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Halloween Pumpkin Soup

My mother in law taught me how to make this Italian style Zoppa di Zucca, pumpkin soup, so what better night to make it than Halloween?

I found the most perfect, cutest little mini pumpkins, British I may add, that would make an ideal size for Bambina.

All you need to do is chop up the pumpkin into small diced pieces, chop up a few sticks of celery into small bits, add a finely chopped onion and a small diced potato.

Throw that into enough boiling water to just about cover the veg and leave to simmer slowly for about thirty mins. Remember to not leave the pan to boil dry (like I did the first time I made this!).

As this was for Bambina’s supper, I didn’t add salt but did add a pinch of ground black pepper. To make it for adults you can add salt and garlic for flavour and for a twist on a meat version, add crispy pancetta. Delish!

Once all the veggies are soft, mash them down with a fork and stir in a good splash of olive oil.

Serve into a bowl and grate some fresh Parmesan ( like one we brought back from Italy last weekend, nothing like parmesan from a Lattaria!) to make the soup creamy. Enjoy with grissini or a nice piece of focaccia.

What could be more simple? Buon Appetito!!

Happy Halloween (btw, this is Bambina’s first ever scary craft! #proudmummy)

Have you got any pumpkin recipes to share? Do tell.

X-O-X

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Posted by on October 31, 2012 in London

 

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Bonding

Now that scare of Down Syndrome screening is behind us, it has finally dawned on me that in exactly twelve weeks time we will have a new-born in the house.

Until now it has all felt a bit surreal. Despite my ever-expanding stomach, I don’t think that I had actually accepted that I was pregnant. So, I have been making conscious efforts to try to bond with our new addition.  My last pregnancy with Bambina was such a different experience and in comparison I was carefree.  Now, have to work full time, keep house and look after a 15month old – she’s just a baby herself.  My time is completely full now compared to when I was expecting Bambina so I really have to make an effort to have some “me & you” time with the new one.  Its important.

When I was expecting Bambina I used to sing to her. She was quite partial to il Divo and would kick away frantically. I find that ironic really, what with her being half Italian. It was in her genes even in the womb! I danced with her, moving my stomach about. I listened to calming, birthing relaxation downloads on my iPod (that didn’t calm or relax me one iota) and let her listen via daddies headphones resting on my stomach. Even now, Bambina LOVES music!

Now I have to find out what stimulates this little’un. Music? Reading? Talking? I’ve started the bonding process by familiarising myself with what’s going on on the inside. Whats the little’un up to? How is she or he growing? Whats happening this week? My Pregnancy Week by Week book has been a God send, again.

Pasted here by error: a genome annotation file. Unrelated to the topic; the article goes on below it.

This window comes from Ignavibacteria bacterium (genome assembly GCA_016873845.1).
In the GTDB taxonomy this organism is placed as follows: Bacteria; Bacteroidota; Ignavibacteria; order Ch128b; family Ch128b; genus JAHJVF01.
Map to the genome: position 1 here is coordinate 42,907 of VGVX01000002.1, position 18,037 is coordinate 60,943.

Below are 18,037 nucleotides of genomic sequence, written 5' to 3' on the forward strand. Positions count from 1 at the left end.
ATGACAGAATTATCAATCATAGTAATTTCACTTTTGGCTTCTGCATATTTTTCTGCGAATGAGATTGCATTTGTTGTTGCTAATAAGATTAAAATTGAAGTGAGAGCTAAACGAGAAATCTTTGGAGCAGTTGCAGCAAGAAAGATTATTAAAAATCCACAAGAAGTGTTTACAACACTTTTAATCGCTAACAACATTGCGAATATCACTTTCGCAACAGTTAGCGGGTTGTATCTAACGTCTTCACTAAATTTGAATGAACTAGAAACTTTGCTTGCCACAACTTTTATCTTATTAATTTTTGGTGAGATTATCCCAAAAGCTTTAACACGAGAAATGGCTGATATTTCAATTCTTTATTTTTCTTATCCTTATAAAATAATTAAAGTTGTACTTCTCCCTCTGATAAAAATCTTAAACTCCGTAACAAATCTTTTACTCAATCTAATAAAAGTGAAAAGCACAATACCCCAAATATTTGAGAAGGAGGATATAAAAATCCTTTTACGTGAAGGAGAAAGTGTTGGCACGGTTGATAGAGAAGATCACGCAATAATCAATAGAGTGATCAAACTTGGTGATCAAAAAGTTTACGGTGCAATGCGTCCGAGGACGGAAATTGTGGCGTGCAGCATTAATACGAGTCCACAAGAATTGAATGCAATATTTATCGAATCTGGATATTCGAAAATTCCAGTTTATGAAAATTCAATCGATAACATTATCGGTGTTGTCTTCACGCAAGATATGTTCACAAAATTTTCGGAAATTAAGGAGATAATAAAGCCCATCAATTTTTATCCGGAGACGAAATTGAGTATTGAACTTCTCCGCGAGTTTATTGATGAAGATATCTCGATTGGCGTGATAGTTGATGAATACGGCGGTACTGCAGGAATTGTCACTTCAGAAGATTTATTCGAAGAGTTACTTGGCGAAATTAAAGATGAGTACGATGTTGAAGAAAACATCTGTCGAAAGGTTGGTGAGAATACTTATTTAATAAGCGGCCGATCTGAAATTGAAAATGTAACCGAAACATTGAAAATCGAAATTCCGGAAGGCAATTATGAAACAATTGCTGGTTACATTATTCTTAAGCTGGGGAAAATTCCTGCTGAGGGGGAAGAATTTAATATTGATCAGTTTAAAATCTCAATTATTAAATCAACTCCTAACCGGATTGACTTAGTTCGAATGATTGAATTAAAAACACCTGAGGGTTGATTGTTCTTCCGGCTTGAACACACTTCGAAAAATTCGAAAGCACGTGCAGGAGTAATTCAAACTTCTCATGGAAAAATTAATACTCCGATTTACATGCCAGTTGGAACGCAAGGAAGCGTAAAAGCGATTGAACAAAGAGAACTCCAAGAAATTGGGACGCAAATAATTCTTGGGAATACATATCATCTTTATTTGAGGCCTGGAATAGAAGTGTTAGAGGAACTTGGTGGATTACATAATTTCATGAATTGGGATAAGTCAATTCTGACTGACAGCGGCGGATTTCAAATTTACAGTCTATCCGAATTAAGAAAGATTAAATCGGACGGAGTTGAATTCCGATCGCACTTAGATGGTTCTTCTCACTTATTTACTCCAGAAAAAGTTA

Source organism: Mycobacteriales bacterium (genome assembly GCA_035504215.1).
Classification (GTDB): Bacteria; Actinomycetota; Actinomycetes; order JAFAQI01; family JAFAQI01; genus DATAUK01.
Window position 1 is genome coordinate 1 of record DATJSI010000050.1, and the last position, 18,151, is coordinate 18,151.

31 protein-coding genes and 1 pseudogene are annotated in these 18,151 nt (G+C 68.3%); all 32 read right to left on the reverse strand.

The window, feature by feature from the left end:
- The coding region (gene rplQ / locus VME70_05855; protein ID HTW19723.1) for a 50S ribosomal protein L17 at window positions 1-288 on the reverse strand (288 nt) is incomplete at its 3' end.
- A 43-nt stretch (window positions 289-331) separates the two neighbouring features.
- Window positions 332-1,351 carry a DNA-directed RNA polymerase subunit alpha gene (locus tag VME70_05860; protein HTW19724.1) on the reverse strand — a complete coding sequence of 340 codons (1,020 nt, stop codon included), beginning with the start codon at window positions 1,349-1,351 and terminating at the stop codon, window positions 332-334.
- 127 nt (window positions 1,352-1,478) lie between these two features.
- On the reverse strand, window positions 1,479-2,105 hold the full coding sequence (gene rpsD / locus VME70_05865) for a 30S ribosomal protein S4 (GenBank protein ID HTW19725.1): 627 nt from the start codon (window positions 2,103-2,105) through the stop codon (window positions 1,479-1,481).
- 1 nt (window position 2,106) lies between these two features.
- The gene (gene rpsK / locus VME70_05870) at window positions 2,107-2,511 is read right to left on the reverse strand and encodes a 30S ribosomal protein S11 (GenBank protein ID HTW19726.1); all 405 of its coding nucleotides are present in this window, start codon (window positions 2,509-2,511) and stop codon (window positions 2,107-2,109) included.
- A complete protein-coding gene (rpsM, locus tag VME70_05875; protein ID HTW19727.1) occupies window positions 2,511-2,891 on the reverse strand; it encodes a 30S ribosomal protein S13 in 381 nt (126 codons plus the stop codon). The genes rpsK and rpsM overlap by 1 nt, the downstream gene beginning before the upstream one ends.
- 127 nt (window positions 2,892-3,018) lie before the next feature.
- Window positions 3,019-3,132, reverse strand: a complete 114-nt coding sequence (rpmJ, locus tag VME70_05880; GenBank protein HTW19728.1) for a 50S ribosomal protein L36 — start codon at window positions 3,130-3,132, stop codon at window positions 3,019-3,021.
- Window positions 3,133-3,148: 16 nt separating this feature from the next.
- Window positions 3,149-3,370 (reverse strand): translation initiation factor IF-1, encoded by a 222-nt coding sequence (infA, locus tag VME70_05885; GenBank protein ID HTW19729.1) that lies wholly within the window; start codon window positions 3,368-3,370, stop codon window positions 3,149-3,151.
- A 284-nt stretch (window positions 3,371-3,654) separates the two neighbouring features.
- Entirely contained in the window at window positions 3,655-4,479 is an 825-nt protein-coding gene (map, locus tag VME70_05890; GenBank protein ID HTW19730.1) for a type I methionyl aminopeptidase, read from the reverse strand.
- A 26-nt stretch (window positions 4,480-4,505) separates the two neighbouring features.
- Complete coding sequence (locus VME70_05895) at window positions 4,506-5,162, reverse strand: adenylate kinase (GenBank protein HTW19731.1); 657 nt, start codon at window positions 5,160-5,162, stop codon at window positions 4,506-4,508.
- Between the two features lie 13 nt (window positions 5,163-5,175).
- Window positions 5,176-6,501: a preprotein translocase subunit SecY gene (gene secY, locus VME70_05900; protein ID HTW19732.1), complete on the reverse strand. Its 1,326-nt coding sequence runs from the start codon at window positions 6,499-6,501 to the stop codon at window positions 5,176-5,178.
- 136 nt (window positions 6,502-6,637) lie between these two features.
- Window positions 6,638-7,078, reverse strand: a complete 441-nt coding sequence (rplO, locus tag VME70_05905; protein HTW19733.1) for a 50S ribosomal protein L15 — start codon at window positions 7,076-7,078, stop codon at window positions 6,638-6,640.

What bonding tricks did you come up with when you were expecting? Do tell!

X-O-X

* Fotos mine, courtesy of http://www.jameslarkinphotography.com/

 
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Posted by on September 26, 2012 in London

 

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A Decade

On Saturday we finally sold our stamp sized apartment!

It got me thinking what a difference a decade makes.

When I bought my little slice of heaven just over nine years ago, my requirements for a home were so different than what they are today. I wasn’t interested in parks or supermarkets, in coffee shops or quaint high streets. In fact, I distinctly remember that the cost of a black cab at 3am strongly determined the location in which I made the purchase.

My stamp sized apartment has served me well and as much as I am excited to be moving on, I will miss it a little. We’ve had fun together!

We’ve held parties at Christmas & served traditional dinner to friends. We’ve gotten drunk on Absinth and held dances in the living room. We’ve had hangovers from hell.  We’ve enjoyed fancy dress parties and Moroccan sisha nights. We’ve had sleep overs and SATC pyjama parties. We’ve had boyfriends come and go. We’ve had flings.  We’ve had arguments with neighbours. We’ve made friends with others

The best things that my little apartment and me have had is a marriage and a daughter! We made our second child in this home but we might already be gone by the time our new addition arrives.

Almost a decade later, my homely requirements have changed. I’m no longer concerned about black cab fairs.  I dont even remember the last time I was in one, let alone at 3am!